CHARLOTTE – One minute, Greg Hardy is on the field. The next minute, Hardy releases the Kraken.
If you think his playful split personalities keep his teammates on their toes, just imagine how opposing quarterbacks feel.
"Your guess is as good as mine," Panthers defensive coordinator Sean McDermott said when asked what version of Hardy was in action Sunday versus Atlanta. "Whoever showed up Sunday, whoever that was, we'll go with that."
Hardy's four-sack performance against the Falcons, a team record, has earned him his second NFC Defensive Player of the Week award of the season.
"He's a lot of fun to watch," head coach Ron Rivera said. "He's a very unique individual. He's got so much ability, so much talent, and he really just enjoys playing the game."
The four sacks keyed a franchise-record nine sacks that helped the Panthers claim the NFC South championship with a 21-20 victory. And those sacks, along with the three Hardy recorded the week before in a victory over the New Orleans Saints that kept Carolina's division title hopes alive, increased his season total to 15. That tied the franchise record for a season, set by Kevin Greene in 1998.
"He's just relentless, and the whole group was really tenacious with the rush," McDermott said. "They really kept it going, and the coverage was exceptional on some plays, too. That helped. The effort up front was phenomenal."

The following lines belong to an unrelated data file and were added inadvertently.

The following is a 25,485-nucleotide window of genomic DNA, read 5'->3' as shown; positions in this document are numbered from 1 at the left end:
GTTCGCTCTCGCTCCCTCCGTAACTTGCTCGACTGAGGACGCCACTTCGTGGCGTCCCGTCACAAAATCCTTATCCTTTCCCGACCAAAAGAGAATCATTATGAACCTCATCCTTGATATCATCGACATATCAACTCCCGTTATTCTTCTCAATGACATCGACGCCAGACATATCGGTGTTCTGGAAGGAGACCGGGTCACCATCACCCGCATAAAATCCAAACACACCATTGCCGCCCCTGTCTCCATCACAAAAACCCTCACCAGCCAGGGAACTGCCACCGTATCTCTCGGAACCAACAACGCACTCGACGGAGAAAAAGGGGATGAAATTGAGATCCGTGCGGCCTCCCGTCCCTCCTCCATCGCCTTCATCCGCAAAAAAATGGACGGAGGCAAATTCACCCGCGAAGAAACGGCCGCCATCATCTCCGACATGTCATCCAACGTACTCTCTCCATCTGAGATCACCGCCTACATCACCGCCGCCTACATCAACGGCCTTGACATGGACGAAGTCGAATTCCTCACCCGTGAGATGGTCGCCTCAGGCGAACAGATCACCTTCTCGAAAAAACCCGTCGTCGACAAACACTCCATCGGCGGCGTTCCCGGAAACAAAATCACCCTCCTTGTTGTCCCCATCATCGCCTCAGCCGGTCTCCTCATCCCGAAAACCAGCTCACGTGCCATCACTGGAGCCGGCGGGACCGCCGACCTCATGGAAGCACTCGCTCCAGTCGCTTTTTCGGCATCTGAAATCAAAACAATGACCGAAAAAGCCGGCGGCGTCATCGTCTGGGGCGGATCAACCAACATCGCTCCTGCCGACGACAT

Charles Johnson added two sacks to finish the season with 11. Despite missing two games with a knee injury, Johnson reached double digits for the third time in the last four years.
"Greg's development is in large part due to Charles Johnson in terms of Charles helping him come along," McDermott said. "Those two together have formed a nice relationship off the field as well as on the field."
Rivera said Hardy is a different person off the field than on the field, able to matter-of-factly flip the switch when the time to pounce arrives. He switched it to even another gear against the Falcons, releasing more of his alter ego at the expense of quarterback Matt Ryan when an exchange with a Falcons offensive lineman further fired him up.
But Hardy is so much more than a persona that can rush the passer. He's a product of hard work – countless hours put in by him and those around him.
"He gets it," Rivera said. "The coaching has been outstanding. What (defensive line coaches) Eric Washington and Sammy Mills do with the defensive line is great. To have a guy who is in the development stage of his career and get him to produce, that's what you're looking for.
"He's also a very smart football player. I don't think people really give him credit for that because he's such a big, physical player out there. He understands what we do and how he fits into the scheme."
As if being strong, smart and just the right amount of crazy isn't enough, Rivera has one more thought about Hardy for opposing quarterbacks to ponder.
"He's still got a ways to go," Rivera said. "He works hard, but I think he knows that he's just starting to scratch the surface."